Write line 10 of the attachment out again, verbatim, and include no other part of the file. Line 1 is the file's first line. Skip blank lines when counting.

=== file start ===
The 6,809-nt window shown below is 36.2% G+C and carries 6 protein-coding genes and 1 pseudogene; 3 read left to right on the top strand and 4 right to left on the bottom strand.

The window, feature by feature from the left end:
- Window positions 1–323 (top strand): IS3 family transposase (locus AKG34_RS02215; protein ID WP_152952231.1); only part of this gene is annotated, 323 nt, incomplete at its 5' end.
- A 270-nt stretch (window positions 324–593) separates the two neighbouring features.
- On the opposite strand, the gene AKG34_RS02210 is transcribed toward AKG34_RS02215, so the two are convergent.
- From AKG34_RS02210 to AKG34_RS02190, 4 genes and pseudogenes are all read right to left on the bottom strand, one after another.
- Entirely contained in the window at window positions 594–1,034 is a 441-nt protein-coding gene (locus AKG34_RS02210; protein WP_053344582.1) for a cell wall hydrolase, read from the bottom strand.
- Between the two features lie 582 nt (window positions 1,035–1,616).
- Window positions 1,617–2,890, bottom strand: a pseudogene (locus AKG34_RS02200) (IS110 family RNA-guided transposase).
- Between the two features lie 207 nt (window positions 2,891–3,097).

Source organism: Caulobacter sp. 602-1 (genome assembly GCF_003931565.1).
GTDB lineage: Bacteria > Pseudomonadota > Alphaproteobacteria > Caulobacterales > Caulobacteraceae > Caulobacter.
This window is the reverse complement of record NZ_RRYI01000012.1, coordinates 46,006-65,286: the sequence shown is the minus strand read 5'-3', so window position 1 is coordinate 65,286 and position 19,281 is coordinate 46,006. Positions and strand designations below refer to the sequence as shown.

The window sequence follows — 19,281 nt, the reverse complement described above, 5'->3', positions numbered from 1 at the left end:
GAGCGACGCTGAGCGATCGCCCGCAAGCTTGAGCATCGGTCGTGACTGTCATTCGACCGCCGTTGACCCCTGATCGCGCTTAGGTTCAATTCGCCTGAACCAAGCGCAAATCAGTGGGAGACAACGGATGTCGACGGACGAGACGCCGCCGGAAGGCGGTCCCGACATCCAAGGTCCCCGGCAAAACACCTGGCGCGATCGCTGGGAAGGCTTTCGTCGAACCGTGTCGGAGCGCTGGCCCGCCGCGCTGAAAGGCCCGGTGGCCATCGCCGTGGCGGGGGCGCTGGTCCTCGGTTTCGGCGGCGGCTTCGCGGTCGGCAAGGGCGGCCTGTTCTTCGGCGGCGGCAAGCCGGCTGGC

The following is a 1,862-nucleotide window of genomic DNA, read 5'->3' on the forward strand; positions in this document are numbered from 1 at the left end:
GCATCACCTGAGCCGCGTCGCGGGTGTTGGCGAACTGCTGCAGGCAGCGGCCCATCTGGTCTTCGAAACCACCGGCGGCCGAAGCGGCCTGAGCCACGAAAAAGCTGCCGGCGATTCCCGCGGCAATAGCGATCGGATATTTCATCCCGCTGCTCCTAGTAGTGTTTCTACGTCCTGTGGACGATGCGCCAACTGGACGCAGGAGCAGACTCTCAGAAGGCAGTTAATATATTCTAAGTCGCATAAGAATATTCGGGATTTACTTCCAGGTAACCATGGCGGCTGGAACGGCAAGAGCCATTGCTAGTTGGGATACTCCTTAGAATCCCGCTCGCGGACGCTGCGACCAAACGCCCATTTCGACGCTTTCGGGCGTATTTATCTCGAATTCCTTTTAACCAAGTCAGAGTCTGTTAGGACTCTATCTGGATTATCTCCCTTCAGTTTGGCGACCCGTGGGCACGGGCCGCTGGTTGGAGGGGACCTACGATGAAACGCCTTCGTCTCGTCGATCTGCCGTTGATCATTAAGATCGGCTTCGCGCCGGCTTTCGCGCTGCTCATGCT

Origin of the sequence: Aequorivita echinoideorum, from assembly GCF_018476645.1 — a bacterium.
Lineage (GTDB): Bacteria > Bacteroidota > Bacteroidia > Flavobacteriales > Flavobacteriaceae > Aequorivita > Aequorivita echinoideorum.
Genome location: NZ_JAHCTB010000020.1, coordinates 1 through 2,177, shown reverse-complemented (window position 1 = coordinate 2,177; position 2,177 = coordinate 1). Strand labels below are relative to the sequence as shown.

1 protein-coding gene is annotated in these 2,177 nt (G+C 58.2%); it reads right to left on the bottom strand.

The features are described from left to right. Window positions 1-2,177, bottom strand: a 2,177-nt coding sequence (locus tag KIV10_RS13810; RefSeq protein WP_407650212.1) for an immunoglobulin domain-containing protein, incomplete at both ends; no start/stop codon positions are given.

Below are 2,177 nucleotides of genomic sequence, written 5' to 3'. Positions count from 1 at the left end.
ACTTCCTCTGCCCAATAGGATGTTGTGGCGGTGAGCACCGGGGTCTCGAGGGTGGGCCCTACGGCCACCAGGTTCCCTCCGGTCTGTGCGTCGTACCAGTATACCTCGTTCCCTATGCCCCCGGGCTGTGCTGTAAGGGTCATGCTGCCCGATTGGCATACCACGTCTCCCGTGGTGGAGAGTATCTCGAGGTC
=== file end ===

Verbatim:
- Between the two features lie 207 nt (window positions 2,891–3,097).